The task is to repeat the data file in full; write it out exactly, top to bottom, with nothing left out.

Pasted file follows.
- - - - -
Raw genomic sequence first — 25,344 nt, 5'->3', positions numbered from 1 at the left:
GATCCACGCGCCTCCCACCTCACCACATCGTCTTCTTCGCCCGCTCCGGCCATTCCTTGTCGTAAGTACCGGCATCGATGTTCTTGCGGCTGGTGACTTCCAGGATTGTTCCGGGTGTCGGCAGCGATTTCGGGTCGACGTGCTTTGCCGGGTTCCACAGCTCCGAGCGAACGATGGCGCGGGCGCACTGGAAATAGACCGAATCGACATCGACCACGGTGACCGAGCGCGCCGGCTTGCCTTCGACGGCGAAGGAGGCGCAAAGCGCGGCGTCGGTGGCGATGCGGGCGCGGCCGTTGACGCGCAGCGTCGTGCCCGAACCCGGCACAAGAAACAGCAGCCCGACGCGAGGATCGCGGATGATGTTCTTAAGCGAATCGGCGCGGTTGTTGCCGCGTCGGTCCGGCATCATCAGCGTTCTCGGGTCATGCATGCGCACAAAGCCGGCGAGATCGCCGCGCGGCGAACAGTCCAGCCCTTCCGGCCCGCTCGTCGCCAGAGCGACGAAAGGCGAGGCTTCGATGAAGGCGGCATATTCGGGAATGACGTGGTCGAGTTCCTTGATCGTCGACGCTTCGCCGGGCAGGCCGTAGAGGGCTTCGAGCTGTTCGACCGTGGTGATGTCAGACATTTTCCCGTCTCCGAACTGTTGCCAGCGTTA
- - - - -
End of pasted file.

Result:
Raw genomic sequence first — 25,344 nt, 5'->3', positions numbered from 1 at the left:
GATCCACGCGCCTCCCACCTCACCACATCGTCTTCTTCGCCCGCTCCGGCCATTCCTTGTCGTAAGTACCGGCATCGATGTTCTTGCGGCTGGTGACTTCCAGGATTGTTCCGGGTGTCGGCAGCGATTTCGGGTCGACGTGCTTTGCCGGGTTCCACAGCTCCGAGCGAACGATGGCGCGGGCGCACTGGAAATAGACCGAATCGACATCGACCACGGTGACCGAGCGCGCCGGCTTGCCTTCGACGGCGAAGGAGGCGCAAAGCGCGGCGTCGGTGGCGATGCGGGCGCGGCCGTTGACGCGCAGCGTCGTGCCCGAACCCGGCACAAGAAACAGCAGCCCGACGCGAGGATCGCGGATGATGTTCTTAAGCGAATCGGCGCGGTTGTTGCCGCGTCGGTCCGGCATCATCAGCGTTCTCGGGTCATGCATGCGCACAAAGCCGGCGAGATCGCCGCGCGGCGAACAGTCCAGCCCTTCCGGCCCGCTCGTCGCCAGAGCGACGAAAGGCGAGGCTTCGATGAAGGCGGCATATTCGGGAATGACGTGGTCGAGTTCCTTGATCGTCGACGCTTCGCCGGGCAGGCCGTAGAGGGCTTCGAGCTGTTCGACCGTGGTGATGTCAGACATTTTCCCGTCTCCGAACTGTTGCCAGCGTTA